AS I SEE IT: Terry Murden says independence may be a smokescreen for the bank’s relocation, but the threat should not be treated lightly
NatWest RBS chief executive Alison Rose caused a flurry of headlines after stating that the bank’s headquarters would move to London if Scotland became an independent country. This may have come as a surprise to some (it made the splash in the Scottish Daily Express) but this is a long held policy first declared ahead of the referendum in 2014 by former chairman Sir Philip Hampton when the crash of 2008 was still fresh in the memory and there were concerns that Scotland would not be able to mount the sort of rescue that kept it afloat.
What Ms Rose did not mention was there have been two notable changes in circumstances since then – the bank’s shrinkage and the fact that it has been run from London for the past decade.
In 2008 the bank had a balance sheet of £2.4 trillion, almost double Britain’s economic output at the time. When Sir Philip made his own headlines on the subject in an address to customers and the media at the Dovecot Studios in Edinburgh, RBS (as it was then) was on its way to massively scaling back its operations.
Over the decade since the crash it sold £1.6 trillion of assets – equivalent to the economic output of Brazil. They included a fleet of aircraft in Beijing and the largest hospital in Sydney, to a golf course in Florida and a graveyard in the US Deep South.
The bank had been the biggest lender in the world, but by 2018 it was ranked fourteenth in Europe in terms of total assets. The question left unanswered by Ms Rose is why other smaller independent countries can sustain their own banks, yet Scotland could not.
The Netherlands supports ING (11th biggest in Europe) and Rabobank (19th). Norway has 122 banks and 12 branches and subsidiaries of foreign banks. Its biggest is DNB Bank which in recent years had assets of about £250 billion.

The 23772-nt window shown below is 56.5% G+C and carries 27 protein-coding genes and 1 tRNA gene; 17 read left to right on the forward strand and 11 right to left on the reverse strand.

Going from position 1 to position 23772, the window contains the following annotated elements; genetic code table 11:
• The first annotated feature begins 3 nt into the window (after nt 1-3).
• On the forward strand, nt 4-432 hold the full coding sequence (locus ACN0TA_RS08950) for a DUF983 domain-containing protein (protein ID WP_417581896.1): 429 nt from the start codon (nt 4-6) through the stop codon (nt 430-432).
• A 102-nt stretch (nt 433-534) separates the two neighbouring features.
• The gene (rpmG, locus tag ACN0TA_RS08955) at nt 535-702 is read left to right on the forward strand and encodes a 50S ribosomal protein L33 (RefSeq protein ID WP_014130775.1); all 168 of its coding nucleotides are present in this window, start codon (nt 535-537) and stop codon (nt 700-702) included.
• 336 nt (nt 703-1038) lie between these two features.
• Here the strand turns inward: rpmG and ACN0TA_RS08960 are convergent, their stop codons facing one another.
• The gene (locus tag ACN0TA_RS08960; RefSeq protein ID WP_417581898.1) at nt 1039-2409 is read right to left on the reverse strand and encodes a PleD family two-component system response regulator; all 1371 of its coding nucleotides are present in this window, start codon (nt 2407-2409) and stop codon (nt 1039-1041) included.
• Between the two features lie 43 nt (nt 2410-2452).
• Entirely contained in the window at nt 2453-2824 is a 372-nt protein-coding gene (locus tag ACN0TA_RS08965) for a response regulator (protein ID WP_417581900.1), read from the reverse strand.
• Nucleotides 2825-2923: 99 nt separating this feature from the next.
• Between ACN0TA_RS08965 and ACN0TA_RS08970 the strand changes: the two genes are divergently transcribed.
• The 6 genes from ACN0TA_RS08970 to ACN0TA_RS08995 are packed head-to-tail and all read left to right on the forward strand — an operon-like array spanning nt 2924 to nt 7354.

Claims by Ms Rose and her predecessors that NatWest/RBS could be forced south by independence are sounding a little hollow when confirmation of it becoming an England-headquartered institution would merely conclude a process that began in the wake of the crash.
Stephen Hester, who replaced Fred Goodwin as CEO chose to live in London’s swanky Holland Park and his successor Ross McEwan was also an Edinburgh visitor rather than a resident. The current CEO Alison Rosehas a contract that states she will be based in London rather than Edinburgh.
Goodwin may have been demonised following the bank’s near-collapse, but he was loyal to RBS and to Scotland. Critics saw his sprawling Gogarburn headquarters as the height of self-aggrandisement, but it was a statement of the bank’s Scottish roots and his plan to build a corporate giant in Scotland. At the time he was applauded for his ambitions.
His successors, on the other hand, have been busy dismantling his empire, and delivered a humiliating blow by rebranding it NatWest, even though the name means little in Scotland where it has a solitary branch.
There is a hugely important implication in formally switching the head office. Some have brushed it off as nothing more than a brass plate exercise. But re-registering as an English company would also mean continuing to pay its taxes to the Treasury in London, rather than to an Edinburgh-based collector. That would leave another big hole in an independent Scotland’s finances. Whatever really motivates NatWest’s plans, those waving the Saltire ahead of next week’s election should think about this potential hole, and how they propose to fill it.
Terry Murden formerly held senior positions at The Sunday Times, The Scotsman, Scotland on Sunday and The Northern Echo and is now editor of Daily Business